What Bob McDonnell Might Say Tonight

Newly elected Republican Governor Bob McDonnell gets the honor to give the response to President Obama's State of the Union Address tonight. Because the Republican Party lacks effective national leaders and spokespersons, McDonnell, of Virginia, has the chance of a lifetime. Should McDonnell succeed where so many before him have fallen flat (most recently, Bobby Jindal), he will emerge as a national standard bearer for the GOP. His profile will rise. The buzz about him will grow.

So what's the best way for him to take advantage of the political environment? And what is he likely to say?  Here are some educated guesses. 

1. The Take Home Point: Advocate local control and limited government.

In McDonnell's inaugural address, he said this:

"The Founders recognized that the government closest to the people governs best. More often than not, Richmond knows better about the hopes and dreams of the people than Washington. And Galax and Fairfax and Virginia Beach know far better than Richmond."

McDonnell campaigned on this sentiment, and it captures what conservatives who believe in limited government feel in their bones. It also captures the frustrations of Independent voters who are concerned about government's overreach. He needs to say this in his response. In fact, he MUST say it -- if he wants the theme to resonate. State of the Union responses are infamous for being nondescript and muddled. Speakers are afraid to pound points home.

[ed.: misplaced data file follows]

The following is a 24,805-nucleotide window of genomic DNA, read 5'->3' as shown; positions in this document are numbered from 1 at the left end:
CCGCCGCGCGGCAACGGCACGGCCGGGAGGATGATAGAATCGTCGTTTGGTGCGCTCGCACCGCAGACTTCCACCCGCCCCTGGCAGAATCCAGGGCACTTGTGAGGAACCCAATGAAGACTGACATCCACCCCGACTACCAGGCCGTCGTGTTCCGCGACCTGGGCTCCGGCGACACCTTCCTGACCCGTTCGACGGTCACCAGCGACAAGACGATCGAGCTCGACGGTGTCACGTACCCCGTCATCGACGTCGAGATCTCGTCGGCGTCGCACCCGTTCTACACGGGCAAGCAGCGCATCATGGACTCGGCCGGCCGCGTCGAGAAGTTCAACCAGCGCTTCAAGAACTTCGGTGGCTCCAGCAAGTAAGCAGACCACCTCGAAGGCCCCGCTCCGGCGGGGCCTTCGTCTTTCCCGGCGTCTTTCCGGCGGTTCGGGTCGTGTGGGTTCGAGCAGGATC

Advocating local control and limited government is the quintessential response to a State of the Union address that is likely to justify -- even subtly -- an activist government protecting the people against big problems. McDonnell's job is to make sure that voters associate his response with the notion that people at the local levels know better than Washington about how to govern their lives.

2. Tell the nation about his daughter's military service.

Liberal pontificators will try to diminish McDonnell by bringing up the infamous graduate thesis that he wrote while attending Regent Law School, in which he hypothesized whether women who entered the workforce could have a detrimental impact on the nuclear family. To preemptively counter this attack, he might mention that his daughter served in Iraq. When Jim Webb responded to George Bush's State of the Union speech in 2007, he mentioned his family's history of military service--including that of his son--and talked credibly about national security to buffer Democrats against charges that they were weak on national security in one of the best and more effective State of the Union responses to date. In a similar vein, if McDonnell mentions his daughter's military service, it will make it difficult for liberals to paint him as the Neanderthal that MSNBC viewers will no doubt be asked to believe he is.

3. Discuss education reform.

Presented by

Tony Lee contributes to The Atlantic Online. Follow him on Twitter: @TheTonyLee.

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